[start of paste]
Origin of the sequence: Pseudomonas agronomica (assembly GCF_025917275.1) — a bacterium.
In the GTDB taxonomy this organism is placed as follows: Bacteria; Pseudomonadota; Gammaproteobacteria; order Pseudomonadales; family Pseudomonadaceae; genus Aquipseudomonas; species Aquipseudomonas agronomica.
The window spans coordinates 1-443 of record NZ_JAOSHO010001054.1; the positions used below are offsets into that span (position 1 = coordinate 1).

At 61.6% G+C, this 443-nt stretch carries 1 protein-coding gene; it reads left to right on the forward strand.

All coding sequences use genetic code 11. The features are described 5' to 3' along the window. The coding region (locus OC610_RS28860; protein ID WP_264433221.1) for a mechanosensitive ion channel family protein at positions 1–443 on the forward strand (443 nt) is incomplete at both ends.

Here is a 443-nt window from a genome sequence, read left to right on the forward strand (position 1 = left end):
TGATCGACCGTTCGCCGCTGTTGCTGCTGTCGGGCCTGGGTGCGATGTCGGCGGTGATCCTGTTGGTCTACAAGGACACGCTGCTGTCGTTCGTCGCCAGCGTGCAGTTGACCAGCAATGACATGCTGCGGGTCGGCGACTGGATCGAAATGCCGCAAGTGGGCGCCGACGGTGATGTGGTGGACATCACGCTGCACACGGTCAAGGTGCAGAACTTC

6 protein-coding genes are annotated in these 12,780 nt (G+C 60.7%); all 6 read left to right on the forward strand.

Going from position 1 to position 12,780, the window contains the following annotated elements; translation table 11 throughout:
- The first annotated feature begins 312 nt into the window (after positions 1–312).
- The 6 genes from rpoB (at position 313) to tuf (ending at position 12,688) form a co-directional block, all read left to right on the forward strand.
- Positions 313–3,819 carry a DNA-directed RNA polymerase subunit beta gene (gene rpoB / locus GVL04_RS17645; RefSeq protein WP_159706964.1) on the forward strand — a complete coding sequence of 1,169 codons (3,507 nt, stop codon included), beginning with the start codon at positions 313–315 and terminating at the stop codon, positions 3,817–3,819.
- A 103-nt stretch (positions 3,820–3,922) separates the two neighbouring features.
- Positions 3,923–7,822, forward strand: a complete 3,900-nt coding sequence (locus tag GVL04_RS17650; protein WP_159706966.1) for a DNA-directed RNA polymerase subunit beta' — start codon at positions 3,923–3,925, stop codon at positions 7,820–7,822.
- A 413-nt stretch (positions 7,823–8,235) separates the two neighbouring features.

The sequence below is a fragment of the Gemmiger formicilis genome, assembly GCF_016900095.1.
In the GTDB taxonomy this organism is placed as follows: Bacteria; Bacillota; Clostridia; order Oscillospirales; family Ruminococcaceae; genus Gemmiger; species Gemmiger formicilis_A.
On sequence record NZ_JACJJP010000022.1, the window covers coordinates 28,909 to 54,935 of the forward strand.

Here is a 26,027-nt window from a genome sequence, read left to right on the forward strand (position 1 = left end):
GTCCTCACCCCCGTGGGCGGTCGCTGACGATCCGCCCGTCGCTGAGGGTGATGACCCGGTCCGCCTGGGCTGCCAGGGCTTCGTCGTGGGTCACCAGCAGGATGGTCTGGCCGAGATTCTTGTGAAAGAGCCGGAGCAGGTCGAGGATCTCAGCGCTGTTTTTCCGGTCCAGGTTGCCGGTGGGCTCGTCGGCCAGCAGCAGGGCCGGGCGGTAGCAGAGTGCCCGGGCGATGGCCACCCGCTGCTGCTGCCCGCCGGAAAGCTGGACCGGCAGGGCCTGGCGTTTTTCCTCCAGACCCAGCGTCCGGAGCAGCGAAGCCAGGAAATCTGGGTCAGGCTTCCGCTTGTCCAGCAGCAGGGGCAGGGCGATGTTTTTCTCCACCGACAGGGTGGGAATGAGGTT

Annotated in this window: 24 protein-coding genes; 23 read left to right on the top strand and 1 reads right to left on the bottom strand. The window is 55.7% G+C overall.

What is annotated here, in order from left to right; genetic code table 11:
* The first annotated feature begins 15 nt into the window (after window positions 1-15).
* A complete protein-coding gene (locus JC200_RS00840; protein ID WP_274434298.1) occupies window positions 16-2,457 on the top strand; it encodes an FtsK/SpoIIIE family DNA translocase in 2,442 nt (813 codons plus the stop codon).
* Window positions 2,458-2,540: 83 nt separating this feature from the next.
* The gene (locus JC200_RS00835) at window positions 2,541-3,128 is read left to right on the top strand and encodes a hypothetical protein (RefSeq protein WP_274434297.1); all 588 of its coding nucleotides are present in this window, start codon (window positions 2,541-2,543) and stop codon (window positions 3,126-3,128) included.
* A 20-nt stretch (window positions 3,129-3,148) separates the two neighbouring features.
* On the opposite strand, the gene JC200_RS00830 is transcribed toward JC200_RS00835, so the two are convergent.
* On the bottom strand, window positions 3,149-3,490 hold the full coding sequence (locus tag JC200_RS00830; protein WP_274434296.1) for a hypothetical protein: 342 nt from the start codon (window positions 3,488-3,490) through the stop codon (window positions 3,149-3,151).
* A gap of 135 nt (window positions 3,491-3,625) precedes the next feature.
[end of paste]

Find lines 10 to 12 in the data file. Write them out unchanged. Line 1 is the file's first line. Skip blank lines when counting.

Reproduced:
- The first annotated feature begins 312 nt into the window (after positions 1–312).
- The 6 genes from rpoB (at position 313) to tuf (ending at position 12,688) form a co-directional block, all read left to right on the forward strand.
- Positions 313–3,819 carry a DNA-directed RNA polymerase subunit beta gene (gene rpoB / locus GVL04_RS17645; RefSeq protein WP_159706964.1) on the forward strand — a complete coding sequence of 1,169 codons (3,507 nt, stop codon included), beginning with the start codon at positions 313–315 and terminating at the stop codon, positions 3,817–3,819.